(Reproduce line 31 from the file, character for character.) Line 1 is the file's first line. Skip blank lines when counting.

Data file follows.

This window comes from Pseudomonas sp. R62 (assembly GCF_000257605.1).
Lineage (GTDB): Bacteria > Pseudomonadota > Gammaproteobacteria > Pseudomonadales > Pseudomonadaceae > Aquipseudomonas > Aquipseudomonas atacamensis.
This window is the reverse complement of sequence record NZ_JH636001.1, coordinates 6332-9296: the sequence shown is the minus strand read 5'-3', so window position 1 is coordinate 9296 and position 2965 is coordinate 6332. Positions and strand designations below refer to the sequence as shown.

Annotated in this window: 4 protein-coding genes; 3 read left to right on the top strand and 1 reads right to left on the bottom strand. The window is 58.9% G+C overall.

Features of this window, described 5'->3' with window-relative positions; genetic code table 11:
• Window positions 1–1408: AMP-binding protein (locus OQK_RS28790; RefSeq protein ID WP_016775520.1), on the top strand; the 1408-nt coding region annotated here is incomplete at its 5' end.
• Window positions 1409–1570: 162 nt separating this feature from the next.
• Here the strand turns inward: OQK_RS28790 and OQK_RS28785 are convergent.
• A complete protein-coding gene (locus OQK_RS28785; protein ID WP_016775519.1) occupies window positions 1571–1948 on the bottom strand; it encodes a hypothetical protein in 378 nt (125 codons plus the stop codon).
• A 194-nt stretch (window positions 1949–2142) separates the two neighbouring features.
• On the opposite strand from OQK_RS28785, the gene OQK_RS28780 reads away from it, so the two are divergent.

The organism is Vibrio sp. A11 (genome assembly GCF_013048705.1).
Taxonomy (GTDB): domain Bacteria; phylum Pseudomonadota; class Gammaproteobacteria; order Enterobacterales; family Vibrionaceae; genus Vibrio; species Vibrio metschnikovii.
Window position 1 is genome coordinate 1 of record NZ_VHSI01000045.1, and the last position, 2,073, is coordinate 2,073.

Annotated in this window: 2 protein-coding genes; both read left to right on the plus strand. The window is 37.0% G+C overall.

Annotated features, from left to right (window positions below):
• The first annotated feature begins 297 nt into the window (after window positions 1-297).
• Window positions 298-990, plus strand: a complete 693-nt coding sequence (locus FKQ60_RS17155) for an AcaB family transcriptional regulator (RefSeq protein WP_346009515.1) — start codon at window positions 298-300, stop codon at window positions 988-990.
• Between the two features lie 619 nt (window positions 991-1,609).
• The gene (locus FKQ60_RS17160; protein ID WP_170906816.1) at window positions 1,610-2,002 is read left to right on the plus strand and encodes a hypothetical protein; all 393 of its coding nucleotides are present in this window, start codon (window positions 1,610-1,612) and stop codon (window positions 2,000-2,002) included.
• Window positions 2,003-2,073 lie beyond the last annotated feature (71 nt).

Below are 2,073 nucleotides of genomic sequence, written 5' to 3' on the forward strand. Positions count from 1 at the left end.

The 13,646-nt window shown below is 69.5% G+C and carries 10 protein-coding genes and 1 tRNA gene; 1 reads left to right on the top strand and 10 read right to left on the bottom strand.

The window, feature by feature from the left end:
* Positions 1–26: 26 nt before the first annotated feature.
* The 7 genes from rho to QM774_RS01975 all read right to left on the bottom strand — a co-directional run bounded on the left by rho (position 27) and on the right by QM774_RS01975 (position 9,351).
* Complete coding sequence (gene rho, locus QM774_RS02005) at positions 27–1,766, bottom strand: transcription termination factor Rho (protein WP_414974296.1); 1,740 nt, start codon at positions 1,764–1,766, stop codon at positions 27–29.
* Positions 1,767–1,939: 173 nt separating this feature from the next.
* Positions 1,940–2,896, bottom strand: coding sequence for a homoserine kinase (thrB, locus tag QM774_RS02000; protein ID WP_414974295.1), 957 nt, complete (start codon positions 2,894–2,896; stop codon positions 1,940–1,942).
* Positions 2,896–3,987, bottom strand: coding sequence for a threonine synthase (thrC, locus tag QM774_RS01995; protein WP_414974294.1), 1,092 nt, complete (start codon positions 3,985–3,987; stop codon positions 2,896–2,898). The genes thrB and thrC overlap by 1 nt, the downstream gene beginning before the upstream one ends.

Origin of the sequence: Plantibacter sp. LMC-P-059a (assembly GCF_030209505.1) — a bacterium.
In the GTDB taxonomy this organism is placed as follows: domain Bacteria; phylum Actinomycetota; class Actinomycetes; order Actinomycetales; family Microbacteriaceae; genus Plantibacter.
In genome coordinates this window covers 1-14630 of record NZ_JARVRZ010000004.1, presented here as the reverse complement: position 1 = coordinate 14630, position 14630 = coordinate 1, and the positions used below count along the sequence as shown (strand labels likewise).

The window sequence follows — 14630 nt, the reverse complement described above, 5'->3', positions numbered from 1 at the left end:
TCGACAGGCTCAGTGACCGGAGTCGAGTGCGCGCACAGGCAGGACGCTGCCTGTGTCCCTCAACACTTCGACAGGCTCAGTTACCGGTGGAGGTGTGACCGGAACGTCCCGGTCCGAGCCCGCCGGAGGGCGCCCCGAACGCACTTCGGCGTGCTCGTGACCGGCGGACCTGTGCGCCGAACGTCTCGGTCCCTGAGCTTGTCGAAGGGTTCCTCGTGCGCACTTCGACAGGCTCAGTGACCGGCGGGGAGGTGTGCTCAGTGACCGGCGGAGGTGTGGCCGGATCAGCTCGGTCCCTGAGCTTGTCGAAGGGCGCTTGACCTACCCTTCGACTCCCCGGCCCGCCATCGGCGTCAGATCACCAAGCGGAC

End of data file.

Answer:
Origin of the sequence: Plantibacter sp. LMC-P-059a (assembly GCF_030209505.1) — a bacterium.